The reason behind the Anglo-Nepal War was the clash in political interest between Nepal and the East India Company. Nepal was playing a role in making new imperialism, but it had to labor hard for achieving its envisaged goal. While assessing Nepal’s expansion plan, the country's unification campaign started from a small state of LigLigKot and then Gorkha and was able to reach as far as Sikkim in the east, Kangara in the west, the Himalayas in the north and Purnima, Saran, Gorakhpur and Bareli in the south. These are now considered as the most fertile areas and they are covered with great cities.195It can be imagined how rich Nepal would be if those areas were part of the country. Besides, the Gorkhas were strengthening their economic condition by controlling the landlords and their lands in the plain Terai. Thus, Nepal was in the unification campaign by capturing the southwest areas, while the East India Company was expanding its imperialism in the northeast region.
British India was not in favor of giving up Nepal’s southern border areas, which are now under Nepal. Another main target of British India was to open the trade route to Tibet and China via the Nepalese territory. Achieving the target would be possible only after capturing Kathmandu- Rasuwa and Listikot, Sikkim- Nathula pass and Kumaon- Kalapani areas. Therefore, the English took the Kumaon region to be the most important (Presently in Nepal and India, it is known as “Kalapani dispute”). It was because the English could expand their trade route to Tibet and China through Kumaon and it would also get fertile and arable areas. That was the reason why the English accorded high importance to Kumaon.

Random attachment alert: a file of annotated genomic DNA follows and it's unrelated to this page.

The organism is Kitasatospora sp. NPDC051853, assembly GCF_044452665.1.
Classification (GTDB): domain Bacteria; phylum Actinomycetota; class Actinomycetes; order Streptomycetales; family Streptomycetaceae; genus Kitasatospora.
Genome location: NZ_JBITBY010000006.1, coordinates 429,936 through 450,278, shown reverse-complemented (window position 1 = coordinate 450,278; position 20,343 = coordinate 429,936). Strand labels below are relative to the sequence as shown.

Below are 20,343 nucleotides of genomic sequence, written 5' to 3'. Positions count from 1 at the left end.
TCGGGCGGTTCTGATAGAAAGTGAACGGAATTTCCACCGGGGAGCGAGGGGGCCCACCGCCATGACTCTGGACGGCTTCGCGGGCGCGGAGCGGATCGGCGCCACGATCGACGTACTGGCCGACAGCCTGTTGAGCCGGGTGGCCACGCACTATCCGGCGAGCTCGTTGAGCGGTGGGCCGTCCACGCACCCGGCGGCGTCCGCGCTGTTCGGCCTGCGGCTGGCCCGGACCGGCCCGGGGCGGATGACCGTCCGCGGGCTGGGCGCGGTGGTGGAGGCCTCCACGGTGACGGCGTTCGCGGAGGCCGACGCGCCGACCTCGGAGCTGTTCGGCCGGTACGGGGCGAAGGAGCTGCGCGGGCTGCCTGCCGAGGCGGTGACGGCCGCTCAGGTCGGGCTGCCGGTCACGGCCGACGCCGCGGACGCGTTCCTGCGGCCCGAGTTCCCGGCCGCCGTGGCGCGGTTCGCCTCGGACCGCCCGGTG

Instead of capturing Kathmandu, the English wanted to stop Nepal’s expansion bids by clipping its wings. As per the English war strategy, they wanted to contain Nepal only as a hilly region. There is also an opinion that in case Nepal remained as it is now, the country could be a 'Buffer Zone' between China and British India. As Nepal was leading its state expansion to the southwest and the English towards the northeast, the two troops would definitely meet at a point somewhere. And there was a high possibility of the two countries' clash due to their political interests. Both countries had speculations on the same line. That clash would be a military confrontation and it was the only way out at the end.
Thus, the border disputes in the south from the time of King Prithvi Narayan Shah and Nepal’s expansion to Kumaon and Garhwal was a great threat to the East India Company. Since the East India Company was there for making money, it used to focus on economic benefits. In order words, the Anglo-Nepal War took place as the former's intervention would obstruct the latter's political economy. The English had established great imperialism and Nepal, as a newly rising military power, had strong willpower.
Sketch Source: Brig Gen Prem Singh Basnyat, PhD
However, other reasons paving the way for the war were as follows: